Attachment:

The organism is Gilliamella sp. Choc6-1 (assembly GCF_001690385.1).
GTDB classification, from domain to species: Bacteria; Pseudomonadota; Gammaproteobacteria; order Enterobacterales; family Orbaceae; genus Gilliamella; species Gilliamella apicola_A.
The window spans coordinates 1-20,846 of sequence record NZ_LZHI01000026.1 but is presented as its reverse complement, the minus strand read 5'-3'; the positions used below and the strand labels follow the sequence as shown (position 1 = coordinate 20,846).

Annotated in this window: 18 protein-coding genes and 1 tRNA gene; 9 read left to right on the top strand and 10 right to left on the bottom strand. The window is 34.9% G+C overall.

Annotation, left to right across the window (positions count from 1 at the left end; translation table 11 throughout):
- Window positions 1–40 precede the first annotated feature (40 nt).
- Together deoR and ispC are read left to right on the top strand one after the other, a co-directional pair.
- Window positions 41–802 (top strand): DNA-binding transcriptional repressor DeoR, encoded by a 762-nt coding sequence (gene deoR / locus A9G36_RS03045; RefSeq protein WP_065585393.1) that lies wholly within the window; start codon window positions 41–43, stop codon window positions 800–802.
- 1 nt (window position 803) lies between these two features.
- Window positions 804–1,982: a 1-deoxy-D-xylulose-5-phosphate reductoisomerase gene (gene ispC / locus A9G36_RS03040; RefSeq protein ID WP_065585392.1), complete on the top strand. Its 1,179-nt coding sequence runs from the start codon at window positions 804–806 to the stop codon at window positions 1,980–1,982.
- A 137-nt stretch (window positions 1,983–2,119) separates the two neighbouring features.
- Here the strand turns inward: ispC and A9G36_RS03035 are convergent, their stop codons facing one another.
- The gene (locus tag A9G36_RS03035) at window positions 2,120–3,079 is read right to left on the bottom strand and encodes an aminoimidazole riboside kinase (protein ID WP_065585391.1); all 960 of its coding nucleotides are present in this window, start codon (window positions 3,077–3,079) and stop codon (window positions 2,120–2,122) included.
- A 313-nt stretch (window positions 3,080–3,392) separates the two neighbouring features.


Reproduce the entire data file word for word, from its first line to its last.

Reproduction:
The organism is Gilliamella sp. Choc6-1 (assembly GCF_001690385.1).
GTDB classification, from domain to species: Bacteria; Pseudomonadota; Gammaproteobacteria; order Enterobacterales; family Orbaceae; genus Gilliamella; species Gilliamella apicola_A.
The window spans coordinates 1-20,846 of sequence record NZ_LZHI01000026.1 but is presented as its reverse complement, the minus strand read 5'-3'; the positions used below and the strand labels follow the sequence as shown (position 1 = coordinate 20,846).

Annotated in this window: 18 protein-coding genes and 1 tRNA gene; 9 read left to right on the top strand and 10 right to left on the bottom strand. The window is 34.9% G+C overall.

Annotation, left to right across the window (positions count from 1 at the left end; translation table 11 throughout):
- Window positions 1–40 precede the first annotated feature (40 nt).
- Together deoR and ispC are read left to right on the top strand one after the other, a co-directional pair.
- Window positions 41–802 (top strand): DNA-binding transcriptional repressor DeoR, encoded by a 762-nt coding sequence (gene deoR / locus A9G36_RS03045; RefSeq protein WP_065585393.1) that lies wholly within the window; start codon window positions 41–43, stop codon window positions 800–802.
- 1 nt (window position 803) lies between these two features.
- Window positions 804–1,982: a 1-deoxy-D-xylulose-5-phosphate reductoisomerase gene (gene ispC / locus A9G36_RS03040; RefSeq protein ID WP_065585392.1), complete on the top strand. Its 1,179-nt coding sequence runs from the start codon at window positions 804–806 to the stop codon at window positions 1,980–1,982.
- A 137-nt stretch (window positions 1,983–2,119) separates the two neighbouring features.
- Here the strand turns inward: ispC and A9G36_RS03035 are convergent, their stop codons facing one another.
- The gene (locus tag A9G36_RS03035) at window positions 2,120–3,079 is read right to left on the bottom strand and encodes an aminoimidazole riboside kinase (protein ID WP_065585391.1); all 960 of its coding nucleotides are present in this window, start codon (window positions 3,077–3,079) and stop codon (window positions 2,120–2,122) included.
- A 313-nt stretch (window positions 3,080–3,392) separates the two neighbouring features.